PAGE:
We spend up to one third of our lives in bed! So, it’s not surprising that our bed, mattress and pillows can have a significant impact on the state of our physical health! But whereas pillows are often the first thing we change or replace if we’re suffering with aches or pain in our neck or back, we often neglect our mattress.
Choosing the right mattress can feel a bit daunting. They can cost several hundred pounds and you want your mattress to last for a long time. There’s also a huge range of choice which means working out what will give you the best night’s sleep can be bewildering.
So, with mattresses playing such an important role in our sleep quality as well as the state our neck and backs, we’ve put together this guide to help you cut through the sales talk and choose the right mattress for you.
How long should a mattress last?
The National Bed Federation recommends you change your mattress every seven years and no later than 10 years. However, it isn’t actually quite as clear cut as that. How often you change your mattress will depend on the type and quality of the mattress you have, the amount of wear and tear its endured (if your children come in and bounce on it every morning, it’s going to take its toll) and on you and how much comfort and support it provides.
What’s more, your needs, in terms of your mattress, can also change. Injuries and age can both effect the amount and type of support you may need and a new partner may be a much more restless sleeper making your existing mattress less than ideal.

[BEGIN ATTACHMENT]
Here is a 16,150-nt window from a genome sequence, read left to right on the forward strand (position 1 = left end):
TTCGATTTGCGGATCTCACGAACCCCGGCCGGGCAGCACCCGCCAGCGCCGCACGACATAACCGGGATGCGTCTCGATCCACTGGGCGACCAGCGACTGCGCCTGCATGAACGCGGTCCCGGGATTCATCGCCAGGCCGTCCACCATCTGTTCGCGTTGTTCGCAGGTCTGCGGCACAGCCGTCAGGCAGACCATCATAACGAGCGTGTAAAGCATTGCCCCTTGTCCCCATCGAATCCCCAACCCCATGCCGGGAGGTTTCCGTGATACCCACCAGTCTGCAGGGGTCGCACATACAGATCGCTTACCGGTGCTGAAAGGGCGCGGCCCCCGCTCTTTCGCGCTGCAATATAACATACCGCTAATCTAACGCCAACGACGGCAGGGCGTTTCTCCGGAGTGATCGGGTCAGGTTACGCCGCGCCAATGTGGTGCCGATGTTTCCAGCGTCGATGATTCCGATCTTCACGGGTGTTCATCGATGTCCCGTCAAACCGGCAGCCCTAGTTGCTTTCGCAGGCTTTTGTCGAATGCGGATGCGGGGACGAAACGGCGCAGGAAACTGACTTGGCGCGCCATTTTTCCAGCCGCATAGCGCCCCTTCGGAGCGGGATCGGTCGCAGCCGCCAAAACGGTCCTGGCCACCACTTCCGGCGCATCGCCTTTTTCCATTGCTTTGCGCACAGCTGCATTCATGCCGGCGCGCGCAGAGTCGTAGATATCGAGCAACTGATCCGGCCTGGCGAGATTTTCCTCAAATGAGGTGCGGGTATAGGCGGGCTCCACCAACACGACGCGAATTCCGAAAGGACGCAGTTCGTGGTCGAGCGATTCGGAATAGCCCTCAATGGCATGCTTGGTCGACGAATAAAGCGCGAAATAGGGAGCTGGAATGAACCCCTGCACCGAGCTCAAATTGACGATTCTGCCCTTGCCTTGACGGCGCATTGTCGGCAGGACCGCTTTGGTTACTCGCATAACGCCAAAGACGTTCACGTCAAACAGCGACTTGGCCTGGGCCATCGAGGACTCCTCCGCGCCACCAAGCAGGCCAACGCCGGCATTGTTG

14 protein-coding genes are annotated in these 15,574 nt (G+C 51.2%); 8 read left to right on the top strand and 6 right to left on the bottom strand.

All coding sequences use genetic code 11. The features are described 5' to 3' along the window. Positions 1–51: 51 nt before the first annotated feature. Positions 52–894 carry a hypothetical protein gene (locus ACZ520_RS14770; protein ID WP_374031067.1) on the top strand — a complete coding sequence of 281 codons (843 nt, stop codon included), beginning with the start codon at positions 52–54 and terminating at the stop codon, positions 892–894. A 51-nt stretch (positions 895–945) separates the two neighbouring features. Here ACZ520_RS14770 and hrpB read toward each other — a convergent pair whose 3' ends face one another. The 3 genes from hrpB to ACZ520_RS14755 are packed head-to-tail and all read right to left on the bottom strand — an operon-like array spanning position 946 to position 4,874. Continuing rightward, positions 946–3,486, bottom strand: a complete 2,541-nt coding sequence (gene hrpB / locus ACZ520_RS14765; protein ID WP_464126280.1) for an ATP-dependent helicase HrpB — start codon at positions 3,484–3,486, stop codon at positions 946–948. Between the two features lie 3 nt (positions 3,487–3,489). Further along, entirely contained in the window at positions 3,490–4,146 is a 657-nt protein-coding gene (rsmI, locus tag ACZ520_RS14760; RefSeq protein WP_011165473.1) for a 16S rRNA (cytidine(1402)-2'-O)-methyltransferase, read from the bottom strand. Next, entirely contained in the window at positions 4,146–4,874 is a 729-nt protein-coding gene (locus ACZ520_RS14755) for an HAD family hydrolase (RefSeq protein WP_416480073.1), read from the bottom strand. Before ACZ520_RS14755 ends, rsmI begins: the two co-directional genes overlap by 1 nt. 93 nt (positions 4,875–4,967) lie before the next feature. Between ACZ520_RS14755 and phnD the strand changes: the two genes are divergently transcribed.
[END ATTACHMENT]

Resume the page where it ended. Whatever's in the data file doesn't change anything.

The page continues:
Finally, how long your mattress lasts may depend on how well you’ve cared for it. Many mattresses are now one-sided, meaning they should never be turned (contrary to what many of us believe is good practice) but regularly rotating your mattress every 6 months can help with longevity. Always ask any sales person for after care advice.
The key thing to remember is that you shouldn’t wait until the 7 years is up or you feel a spring sticking into your ribs before you consider a new mattress. Instead, regularly take a moment to think about the quality of your sleep and how you feel in the morning. Do you wake up with aches, pains or stiff joints? Do you feel like you’re getting consistently good sleep at night? Are you sleeping worse than you used to? There can of course be many causes of poor sleep, but your mattress can be a very important factor.
Different types of mattresses
There are a number of different types of mattresses to choose from, but the main types fall into four categories:
- The traditional pocket sprung mattress. These remain a very popular choice. They have springs set at different levels of tension to make the mattress supportive and durable. They may also be stuffed with a number of different materials such as wool, and are often considered a more natural, breathable choice.
- The memory foam mattress. An increasingly popular choice made from foam as the name suggests. This type of mattress moulds to the shape of your body but their synthetic nature can make them a little hot and sweaty.
- Continuous coil and open coil spring mattresses. These slightly cheaper options are made from a single looped wire (continuous coil mattresses) or with single springs fixed together by one wire (open coil mattresses). These are a good choice if your partner moves a lot, but they can also wear out more quickly than other types of mattress.